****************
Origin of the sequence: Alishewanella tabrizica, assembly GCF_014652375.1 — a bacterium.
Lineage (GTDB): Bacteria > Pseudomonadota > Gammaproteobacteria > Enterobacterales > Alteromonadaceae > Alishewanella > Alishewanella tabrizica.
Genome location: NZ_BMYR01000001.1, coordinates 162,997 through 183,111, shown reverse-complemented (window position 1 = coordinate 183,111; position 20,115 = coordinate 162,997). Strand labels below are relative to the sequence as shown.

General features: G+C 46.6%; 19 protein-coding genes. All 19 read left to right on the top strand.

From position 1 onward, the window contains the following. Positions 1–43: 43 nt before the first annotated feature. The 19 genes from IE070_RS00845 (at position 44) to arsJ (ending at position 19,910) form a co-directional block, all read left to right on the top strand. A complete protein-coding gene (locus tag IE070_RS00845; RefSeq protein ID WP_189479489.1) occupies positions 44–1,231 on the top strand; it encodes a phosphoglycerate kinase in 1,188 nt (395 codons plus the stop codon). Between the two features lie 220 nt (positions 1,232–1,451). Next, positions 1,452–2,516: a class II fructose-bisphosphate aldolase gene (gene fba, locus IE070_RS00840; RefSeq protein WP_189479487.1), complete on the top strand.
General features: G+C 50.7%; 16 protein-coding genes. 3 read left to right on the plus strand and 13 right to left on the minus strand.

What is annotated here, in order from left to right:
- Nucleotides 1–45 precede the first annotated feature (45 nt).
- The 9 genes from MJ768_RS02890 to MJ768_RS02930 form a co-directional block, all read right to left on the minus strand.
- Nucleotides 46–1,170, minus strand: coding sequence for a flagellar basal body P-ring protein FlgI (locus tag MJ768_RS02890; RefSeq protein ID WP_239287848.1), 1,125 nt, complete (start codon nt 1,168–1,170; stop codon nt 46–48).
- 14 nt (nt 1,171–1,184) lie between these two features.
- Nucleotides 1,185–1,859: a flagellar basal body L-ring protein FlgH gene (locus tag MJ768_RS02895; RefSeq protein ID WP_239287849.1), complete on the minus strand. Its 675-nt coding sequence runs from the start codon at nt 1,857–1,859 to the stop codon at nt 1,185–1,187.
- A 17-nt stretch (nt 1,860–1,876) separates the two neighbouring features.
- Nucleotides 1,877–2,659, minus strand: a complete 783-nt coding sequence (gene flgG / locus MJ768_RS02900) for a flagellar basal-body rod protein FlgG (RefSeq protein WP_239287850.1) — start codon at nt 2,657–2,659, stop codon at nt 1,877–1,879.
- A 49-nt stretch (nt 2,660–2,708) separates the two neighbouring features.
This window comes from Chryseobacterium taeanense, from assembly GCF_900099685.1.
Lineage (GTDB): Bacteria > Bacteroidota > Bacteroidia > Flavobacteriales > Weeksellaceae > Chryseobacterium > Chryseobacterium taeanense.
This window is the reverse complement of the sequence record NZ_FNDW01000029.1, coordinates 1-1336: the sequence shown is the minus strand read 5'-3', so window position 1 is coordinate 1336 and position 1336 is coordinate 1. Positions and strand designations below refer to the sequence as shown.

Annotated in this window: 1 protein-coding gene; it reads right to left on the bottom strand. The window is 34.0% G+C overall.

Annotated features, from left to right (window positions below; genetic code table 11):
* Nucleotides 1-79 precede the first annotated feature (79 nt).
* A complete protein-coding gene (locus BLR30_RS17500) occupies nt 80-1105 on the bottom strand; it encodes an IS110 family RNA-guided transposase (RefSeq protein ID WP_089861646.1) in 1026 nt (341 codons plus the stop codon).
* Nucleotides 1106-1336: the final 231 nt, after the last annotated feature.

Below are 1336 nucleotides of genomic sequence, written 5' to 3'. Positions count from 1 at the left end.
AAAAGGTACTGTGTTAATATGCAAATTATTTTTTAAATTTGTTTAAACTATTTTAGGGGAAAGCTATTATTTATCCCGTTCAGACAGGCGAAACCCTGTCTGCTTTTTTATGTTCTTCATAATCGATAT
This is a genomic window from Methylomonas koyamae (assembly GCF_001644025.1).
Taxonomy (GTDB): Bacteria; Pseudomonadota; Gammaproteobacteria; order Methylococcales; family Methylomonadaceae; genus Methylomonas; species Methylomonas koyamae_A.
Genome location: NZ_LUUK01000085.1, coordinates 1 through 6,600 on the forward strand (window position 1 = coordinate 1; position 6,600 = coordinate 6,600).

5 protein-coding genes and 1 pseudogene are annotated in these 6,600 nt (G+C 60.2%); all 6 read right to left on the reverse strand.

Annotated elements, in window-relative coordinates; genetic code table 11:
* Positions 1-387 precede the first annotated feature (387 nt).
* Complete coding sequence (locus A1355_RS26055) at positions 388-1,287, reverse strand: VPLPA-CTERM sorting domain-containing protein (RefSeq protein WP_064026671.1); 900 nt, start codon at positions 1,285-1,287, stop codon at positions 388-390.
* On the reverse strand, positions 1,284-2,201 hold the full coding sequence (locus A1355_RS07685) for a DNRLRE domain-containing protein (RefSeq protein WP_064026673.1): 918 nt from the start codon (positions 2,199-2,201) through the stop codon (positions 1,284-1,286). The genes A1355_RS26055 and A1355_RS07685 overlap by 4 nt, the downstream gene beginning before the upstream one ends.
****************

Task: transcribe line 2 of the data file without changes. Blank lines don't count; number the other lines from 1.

Lineage (GTDB): Bacteria > Pseudomonadota > Gammaproteobacteria > Enterobacterales > Alteromonadaceae > Alishewanella > Alishewanella tabrizica.